A Salt Lake man is sharing his story of overcoming opioid use and how Intermountain Health's outpatient program helped him.
11 days ago
Doctors are seeing a higher number of adults under 55 diagnosed with colon cancer. (Jeffrey Gray)...
Ayanna Likens

45 is the new 50 when it comes to colon cancer screenings

March is Colon Cancer Awareness Month, and 45 is the new 50 when it comes to colon cancer screenings.
18 days ago
(KSL TV)...
Ayanna Likens

Why helmet safety is important when playing in the snow

All of the recent snowfall in Utah has created every kid's winter wonderland, but if you plan to hit the sledding hill, there are a few things to keep in mind. 
25 days ago
Linda LeCheminant...
Ayanna Likens

Why it’s important to recognize your risk for heart disease 

February is National Heart Month and heart disease is the number one killer in the United States for both men and women. But there are some ways that you can change your lifestyle to help prevent it.
1 month ago
Ross heart procedure...
Ayanna Likens

Complex heart surgery at Primary Children’s is saving lives

February is Heart Health Month, and a young Idaho boy is thriving because of a heart procedure gaining traction at Intermountain's Primary Children's Hospital. 
1 month ago

Sponsored Articles

Stack of old laptops with dark background...
PC Laptops

Old Laptop Upgrades You Need to Try Before Throwing it Away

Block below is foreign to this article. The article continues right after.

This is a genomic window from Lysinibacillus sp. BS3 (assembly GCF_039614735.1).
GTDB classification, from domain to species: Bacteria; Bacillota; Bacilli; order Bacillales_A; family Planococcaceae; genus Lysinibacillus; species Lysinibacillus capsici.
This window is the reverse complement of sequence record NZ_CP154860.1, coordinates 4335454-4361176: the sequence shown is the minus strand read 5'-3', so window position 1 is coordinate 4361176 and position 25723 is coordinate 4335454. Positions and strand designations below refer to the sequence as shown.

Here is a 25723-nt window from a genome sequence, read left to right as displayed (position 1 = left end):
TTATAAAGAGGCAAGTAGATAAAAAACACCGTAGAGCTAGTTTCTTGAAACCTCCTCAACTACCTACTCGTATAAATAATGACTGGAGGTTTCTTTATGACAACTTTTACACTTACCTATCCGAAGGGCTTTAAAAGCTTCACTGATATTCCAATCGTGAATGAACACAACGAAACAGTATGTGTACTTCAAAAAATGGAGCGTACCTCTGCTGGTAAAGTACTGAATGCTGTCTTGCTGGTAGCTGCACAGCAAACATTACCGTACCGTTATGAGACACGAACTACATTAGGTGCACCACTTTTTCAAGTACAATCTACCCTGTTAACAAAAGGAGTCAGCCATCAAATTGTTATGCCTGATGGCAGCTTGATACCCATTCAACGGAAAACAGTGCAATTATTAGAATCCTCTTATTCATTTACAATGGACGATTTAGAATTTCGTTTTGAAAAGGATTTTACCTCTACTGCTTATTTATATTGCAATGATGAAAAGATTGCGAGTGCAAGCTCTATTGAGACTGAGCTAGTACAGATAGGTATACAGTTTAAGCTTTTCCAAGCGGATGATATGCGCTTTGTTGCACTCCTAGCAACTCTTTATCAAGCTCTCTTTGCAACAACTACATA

Get the most out of your investment. Try these old laptop upgrades before throwing it out to keep it running fast and efficient.
Happy diverse college or university students are having fun on their graduation day...
BYU MBA at the Marriott School of Business

How to Choose What MBA Program is Right for You: Take this Quiz Before You Apply!

Wondering what MBA program is right for you? Take this quiz before you apply to see if it will help you meet your goals.
Close up of an offset printing machine during production...
Les Olson IT

Top 7 Reasons to Add a Production Printer to Your Business

Learn about the different digital production printers and how they can help your company save time and money.
vintage photo of lighting showroom featuring chandeliers, lamps, wall lights and mirrors...
Lighting Design

History of Lighting Design | Over 25 Years of Providing Utah With the Latest Trends and Styles

Read about the history of Lighting Design, a family-owned and operated business that paved the way for the lighting industry in Utah.
Fiber Optical cables connected to an optic ports and Network cables connected to ethernet ports...
Brian Huston, CE and Anthony Perkins, BICSI

Why Every Business Needs a Structured Cabling System

A structured cabling system benefits businesses by giving you faster processing speeds and making your network more efficient and reliable.
notebook with password notes highlighted...
PC Laptops

How to Create Strong Passwords You Can Actually Remember

Learn how you can create strong passwords that are actually easy to remember! In a short time you can create new ones in seconds.
Utah’s Intermountain Primary Children’s Hospital celebrates 100 years of treating kids